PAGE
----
BW Challenges The Modern and State & Lemp to an Asian Fish Cook-off 

From snakehead to milkfish, the nets were cast wide

click to enlarge fishcover.jpg

Jeffrey C. Lowe

A pearly fish scale sailed over my head as I elbowed for space at the Orient Market's crowded fish counter. Wide-eyed, I watched a mallet split a thick fish spine with a rhythmic thwack and a knife scrape flesh against the grain, scattering scales like bits of burnt toast.

This wasn't the grocery store fish counter experience I was used to: Piles of pre-cooked bubblegum shrimp resting next to pretty portions of skinless salmon in a pristine aquatic diorama adorned with glistening half lemons and decorative fluffs of kale, no muck or mess in sight.

The Orient Market, however, pulls back the curtain on this fishy facade, leaving heads, guts, gills and other bony bits intact. The bounty arrives early on Saturday morning and so do the customers.

To navigate these unfamiliar waters, I convinced Modern Hotel chef Nate Whitley—recently named a James Beard Award Semifinalist in the Best Chef Northwest category—and State & Lemp chefs Jay Henry and Kris Komori to join me at the market on a recent Saturday. I also proposed a friendly challenge: Select fresh fish from the market that day and figure out how to serve it in their restaurants later that night.

When I pulled into the potholed Orient Market parking lot at 10 a.m., it was already filled with cars. Young families pushed strollers and old ladies steadied themselves with shopping carts as they marched into the usually quiet market. Whitley examined a package of thin Enoki mushrooms and placed them in his basket. Komori and Henry were already huddled around the bustling fish counter.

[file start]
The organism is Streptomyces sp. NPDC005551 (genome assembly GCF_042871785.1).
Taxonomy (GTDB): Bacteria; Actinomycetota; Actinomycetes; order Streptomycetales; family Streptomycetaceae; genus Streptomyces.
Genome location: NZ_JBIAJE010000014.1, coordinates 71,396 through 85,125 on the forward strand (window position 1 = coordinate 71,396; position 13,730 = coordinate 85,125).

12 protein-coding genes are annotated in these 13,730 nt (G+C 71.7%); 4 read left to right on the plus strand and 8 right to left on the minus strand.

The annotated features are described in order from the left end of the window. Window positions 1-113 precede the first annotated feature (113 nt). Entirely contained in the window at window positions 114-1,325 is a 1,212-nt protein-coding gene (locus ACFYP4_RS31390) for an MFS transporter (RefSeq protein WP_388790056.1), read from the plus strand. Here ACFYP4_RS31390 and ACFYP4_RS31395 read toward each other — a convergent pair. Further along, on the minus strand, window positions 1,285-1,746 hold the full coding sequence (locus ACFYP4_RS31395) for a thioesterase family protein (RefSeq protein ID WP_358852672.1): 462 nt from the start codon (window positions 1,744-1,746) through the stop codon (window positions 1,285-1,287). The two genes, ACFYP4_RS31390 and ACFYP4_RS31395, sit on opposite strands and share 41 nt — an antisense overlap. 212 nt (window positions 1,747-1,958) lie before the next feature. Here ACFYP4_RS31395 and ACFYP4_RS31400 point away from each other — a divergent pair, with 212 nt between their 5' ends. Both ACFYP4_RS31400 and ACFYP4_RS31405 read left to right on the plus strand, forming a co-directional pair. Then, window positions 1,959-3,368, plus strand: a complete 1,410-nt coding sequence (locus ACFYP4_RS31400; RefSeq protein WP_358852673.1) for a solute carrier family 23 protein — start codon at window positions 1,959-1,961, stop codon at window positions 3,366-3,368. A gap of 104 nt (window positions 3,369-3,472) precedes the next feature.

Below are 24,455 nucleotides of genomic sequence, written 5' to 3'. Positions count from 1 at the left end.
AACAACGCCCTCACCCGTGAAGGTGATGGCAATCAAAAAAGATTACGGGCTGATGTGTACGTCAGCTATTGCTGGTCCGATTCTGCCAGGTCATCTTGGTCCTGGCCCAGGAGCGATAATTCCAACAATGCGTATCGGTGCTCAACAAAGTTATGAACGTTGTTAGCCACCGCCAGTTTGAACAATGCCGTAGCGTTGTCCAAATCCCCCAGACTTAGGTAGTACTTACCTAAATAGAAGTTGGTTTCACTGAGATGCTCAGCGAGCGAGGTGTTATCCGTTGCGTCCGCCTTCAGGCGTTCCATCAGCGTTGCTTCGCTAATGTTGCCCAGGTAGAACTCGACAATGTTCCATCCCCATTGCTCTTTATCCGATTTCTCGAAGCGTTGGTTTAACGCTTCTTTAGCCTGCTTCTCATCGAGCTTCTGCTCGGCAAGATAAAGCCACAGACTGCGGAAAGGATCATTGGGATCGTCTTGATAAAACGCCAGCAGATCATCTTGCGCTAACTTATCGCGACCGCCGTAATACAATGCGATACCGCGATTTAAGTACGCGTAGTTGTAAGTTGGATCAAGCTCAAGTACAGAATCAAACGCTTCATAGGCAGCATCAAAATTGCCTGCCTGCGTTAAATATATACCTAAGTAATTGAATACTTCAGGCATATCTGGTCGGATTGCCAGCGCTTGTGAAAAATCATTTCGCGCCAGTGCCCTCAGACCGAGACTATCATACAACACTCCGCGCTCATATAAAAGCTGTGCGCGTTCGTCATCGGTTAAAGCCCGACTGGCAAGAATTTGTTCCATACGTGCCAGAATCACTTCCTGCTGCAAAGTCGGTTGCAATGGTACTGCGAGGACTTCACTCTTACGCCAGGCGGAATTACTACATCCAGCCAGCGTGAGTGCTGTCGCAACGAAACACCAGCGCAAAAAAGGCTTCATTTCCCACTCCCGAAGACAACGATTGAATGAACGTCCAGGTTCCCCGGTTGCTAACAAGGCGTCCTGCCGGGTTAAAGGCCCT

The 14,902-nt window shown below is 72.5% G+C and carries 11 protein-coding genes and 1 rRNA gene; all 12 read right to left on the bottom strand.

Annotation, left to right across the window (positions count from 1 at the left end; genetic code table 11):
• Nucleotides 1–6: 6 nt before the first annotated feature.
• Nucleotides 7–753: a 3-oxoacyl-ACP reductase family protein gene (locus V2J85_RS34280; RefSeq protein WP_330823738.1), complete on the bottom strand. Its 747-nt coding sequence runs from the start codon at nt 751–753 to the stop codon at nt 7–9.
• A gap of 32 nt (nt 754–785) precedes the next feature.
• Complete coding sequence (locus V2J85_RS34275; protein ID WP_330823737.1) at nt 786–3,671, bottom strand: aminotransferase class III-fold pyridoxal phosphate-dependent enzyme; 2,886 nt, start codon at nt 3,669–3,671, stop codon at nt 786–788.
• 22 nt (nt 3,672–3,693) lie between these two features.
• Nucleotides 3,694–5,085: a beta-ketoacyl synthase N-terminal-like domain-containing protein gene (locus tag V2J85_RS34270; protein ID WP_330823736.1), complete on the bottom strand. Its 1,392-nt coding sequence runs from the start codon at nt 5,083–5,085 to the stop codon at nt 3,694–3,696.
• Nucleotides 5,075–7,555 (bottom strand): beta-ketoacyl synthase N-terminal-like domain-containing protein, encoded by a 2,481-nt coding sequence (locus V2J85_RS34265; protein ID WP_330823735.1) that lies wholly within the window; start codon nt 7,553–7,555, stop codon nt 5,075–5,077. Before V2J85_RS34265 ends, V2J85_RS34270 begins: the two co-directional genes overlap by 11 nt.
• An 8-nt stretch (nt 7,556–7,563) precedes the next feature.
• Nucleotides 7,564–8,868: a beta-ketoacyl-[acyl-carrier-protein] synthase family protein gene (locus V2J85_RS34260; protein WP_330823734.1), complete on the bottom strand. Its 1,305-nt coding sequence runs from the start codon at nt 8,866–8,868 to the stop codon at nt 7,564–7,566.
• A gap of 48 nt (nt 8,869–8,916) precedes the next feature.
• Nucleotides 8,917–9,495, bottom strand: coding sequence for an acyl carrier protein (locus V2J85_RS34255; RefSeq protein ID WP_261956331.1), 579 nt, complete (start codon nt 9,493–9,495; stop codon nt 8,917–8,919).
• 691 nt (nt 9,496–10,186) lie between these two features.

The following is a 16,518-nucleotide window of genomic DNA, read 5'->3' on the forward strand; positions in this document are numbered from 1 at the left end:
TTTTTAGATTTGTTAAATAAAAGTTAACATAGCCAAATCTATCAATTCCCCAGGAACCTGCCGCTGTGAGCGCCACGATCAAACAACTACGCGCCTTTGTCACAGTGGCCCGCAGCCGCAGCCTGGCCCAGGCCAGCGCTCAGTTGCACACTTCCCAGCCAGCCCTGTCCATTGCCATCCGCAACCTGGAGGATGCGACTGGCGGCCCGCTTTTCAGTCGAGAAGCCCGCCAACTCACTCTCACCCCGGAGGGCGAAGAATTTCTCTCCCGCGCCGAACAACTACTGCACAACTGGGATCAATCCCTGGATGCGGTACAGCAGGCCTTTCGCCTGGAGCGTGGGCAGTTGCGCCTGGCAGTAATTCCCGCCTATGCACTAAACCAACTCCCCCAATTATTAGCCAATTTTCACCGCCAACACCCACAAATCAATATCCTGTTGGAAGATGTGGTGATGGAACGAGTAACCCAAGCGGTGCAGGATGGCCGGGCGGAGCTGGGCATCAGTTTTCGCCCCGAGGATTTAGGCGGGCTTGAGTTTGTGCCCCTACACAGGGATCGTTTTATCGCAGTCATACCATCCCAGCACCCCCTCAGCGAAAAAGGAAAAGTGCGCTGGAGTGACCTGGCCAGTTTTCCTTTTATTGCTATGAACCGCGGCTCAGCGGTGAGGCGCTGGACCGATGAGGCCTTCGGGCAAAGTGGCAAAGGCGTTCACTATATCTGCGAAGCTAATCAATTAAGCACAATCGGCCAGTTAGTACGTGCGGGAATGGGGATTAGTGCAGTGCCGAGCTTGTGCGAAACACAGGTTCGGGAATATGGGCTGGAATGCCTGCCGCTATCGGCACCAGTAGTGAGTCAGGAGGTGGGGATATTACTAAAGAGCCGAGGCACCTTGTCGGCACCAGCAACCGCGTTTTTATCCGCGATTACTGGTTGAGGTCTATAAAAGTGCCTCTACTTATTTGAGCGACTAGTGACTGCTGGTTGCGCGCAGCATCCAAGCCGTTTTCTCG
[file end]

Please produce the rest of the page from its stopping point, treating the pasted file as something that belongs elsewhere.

Hand-lettered signs advertised bluefish ($3.25 a pound), milkfish ($2.99 a pound) and Norway mackerel ($3.99 a pound). Piles of shiny snakehead ($4.99 a pound) glided through the crushed ice like fat eels. For those most familiar with shrimp, salmon, canned tuna, tilapia and pollock—the top five seafoods consumed per capita in the United States, according to the National Fisheries Institute—it can be a pretty intimidating environment.

click to enlarge Norwegian mackerel is highly prized in Japan because its fat content is higher than its Asian cousins. - TARA MORGAN
  • Tara Morgan
  • Norwegian mackerel is highly prized in Japan because its fat content is higher than its Asian cousins.

"I don't think most people can handle the guts and the scales flying everywhere," said Whitley. "Everything has to be pristine, or it's not fit for consumption."

According to an article in the Washington Post, that's exactly how most Americans prefer their fish. Paul Greenberg, author of Four Fish and American Catch, says people tend to have three complaints about fish: "One, I don't want to touch it. Two, I don't know how to cook it. And three, I don't want it smelling up my kitchen."

Orient Market customers don't seem to have the same concerns. They prefer flavor over fairytale.